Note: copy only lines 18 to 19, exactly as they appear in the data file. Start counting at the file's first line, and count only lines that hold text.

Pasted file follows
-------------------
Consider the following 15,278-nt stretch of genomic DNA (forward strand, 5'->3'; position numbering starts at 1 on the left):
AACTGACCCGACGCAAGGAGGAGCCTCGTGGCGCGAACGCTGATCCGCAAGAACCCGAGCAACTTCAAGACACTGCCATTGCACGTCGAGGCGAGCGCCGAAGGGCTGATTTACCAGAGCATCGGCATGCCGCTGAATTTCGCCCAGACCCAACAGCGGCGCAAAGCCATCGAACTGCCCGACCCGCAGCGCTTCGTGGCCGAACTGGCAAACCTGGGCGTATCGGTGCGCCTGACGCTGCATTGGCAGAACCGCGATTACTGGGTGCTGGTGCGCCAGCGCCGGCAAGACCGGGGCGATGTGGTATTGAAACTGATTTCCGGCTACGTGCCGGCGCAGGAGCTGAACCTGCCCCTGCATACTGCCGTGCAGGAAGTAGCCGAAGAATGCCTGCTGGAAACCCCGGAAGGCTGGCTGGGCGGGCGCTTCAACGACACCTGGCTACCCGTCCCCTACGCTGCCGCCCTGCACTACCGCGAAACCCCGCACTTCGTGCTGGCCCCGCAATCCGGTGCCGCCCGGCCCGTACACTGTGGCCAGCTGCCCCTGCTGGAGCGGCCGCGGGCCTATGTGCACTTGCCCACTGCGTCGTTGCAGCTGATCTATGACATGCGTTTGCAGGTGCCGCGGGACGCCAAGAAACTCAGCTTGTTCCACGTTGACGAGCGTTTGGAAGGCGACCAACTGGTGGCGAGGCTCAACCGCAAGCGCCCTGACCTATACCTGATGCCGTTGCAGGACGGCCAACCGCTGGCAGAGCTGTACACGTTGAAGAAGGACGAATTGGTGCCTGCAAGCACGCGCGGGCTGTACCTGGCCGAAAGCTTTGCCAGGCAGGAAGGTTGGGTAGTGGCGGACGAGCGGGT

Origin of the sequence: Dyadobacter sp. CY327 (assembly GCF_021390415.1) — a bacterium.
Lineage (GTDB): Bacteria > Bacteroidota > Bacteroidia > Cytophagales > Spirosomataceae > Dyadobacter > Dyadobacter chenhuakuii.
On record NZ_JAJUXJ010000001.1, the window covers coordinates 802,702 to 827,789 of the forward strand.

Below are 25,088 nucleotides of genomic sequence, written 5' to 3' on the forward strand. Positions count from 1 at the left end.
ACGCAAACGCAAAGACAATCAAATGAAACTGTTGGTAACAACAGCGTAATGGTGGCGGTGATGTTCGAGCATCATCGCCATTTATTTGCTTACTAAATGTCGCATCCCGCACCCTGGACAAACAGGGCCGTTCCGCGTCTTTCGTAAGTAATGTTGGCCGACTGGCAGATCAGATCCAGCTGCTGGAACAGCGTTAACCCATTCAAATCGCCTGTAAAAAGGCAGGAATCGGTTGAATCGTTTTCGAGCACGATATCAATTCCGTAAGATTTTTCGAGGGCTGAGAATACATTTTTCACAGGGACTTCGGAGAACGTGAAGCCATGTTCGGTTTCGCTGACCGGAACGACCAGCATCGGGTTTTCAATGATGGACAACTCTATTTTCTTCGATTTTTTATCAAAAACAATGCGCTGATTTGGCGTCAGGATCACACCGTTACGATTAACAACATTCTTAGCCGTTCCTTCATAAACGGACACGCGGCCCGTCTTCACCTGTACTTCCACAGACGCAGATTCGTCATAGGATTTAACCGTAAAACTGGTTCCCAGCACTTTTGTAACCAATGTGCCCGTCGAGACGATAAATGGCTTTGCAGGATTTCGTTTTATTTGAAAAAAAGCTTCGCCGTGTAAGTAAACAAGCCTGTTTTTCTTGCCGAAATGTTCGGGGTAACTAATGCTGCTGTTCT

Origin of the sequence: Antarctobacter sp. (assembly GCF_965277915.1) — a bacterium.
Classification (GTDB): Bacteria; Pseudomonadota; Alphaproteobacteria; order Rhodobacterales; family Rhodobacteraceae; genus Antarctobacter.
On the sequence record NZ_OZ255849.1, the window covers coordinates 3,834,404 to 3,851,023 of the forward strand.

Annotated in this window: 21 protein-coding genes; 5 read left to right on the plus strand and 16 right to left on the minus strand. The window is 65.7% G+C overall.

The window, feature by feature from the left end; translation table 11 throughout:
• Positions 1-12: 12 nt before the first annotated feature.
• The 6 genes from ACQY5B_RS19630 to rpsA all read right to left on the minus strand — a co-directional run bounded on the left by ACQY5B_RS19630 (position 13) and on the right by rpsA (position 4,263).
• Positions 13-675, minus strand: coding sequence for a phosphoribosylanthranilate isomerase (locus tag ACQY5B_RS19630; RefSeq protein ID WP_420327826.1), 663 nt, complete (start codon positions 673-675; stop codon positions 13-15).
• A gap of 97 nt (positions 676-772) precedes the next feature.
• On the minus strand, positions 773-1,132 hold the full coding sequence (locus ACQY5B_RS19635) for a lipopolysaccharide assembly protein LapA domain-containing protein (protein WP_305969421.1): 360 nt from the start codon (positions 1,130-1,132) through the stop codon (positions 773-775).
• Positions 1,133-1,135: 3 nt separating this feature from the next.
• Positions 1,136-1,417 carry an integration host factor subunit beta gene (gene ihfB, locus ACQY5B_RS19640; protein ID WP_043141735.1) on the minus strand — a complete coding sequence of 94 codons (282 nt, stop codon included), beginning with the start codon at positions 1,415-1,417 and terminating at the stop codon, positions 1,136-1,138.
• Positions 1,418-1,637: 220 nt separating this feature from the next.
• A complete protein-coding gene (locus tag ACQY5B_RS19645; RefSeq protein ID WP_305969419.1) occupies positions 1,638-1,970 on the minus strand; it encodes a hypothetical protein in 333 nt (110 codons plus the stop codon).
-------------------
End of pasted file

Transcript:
• Positions 1,133-1,135: 3 nt separating this feature from the next.
• Positions 1,136-1,417 carry an integration host factor subunit beta gene (gene ihfB, locus ACQY5B_RS19640; protein ID WP_043141735.1) on the minus strand — a complete coding sequence of 94 codons (282 nt, stop codon included), beginning with the start codon at positions 1,415-1,417 and terminating at the stop codon, positions 1,136-1,138.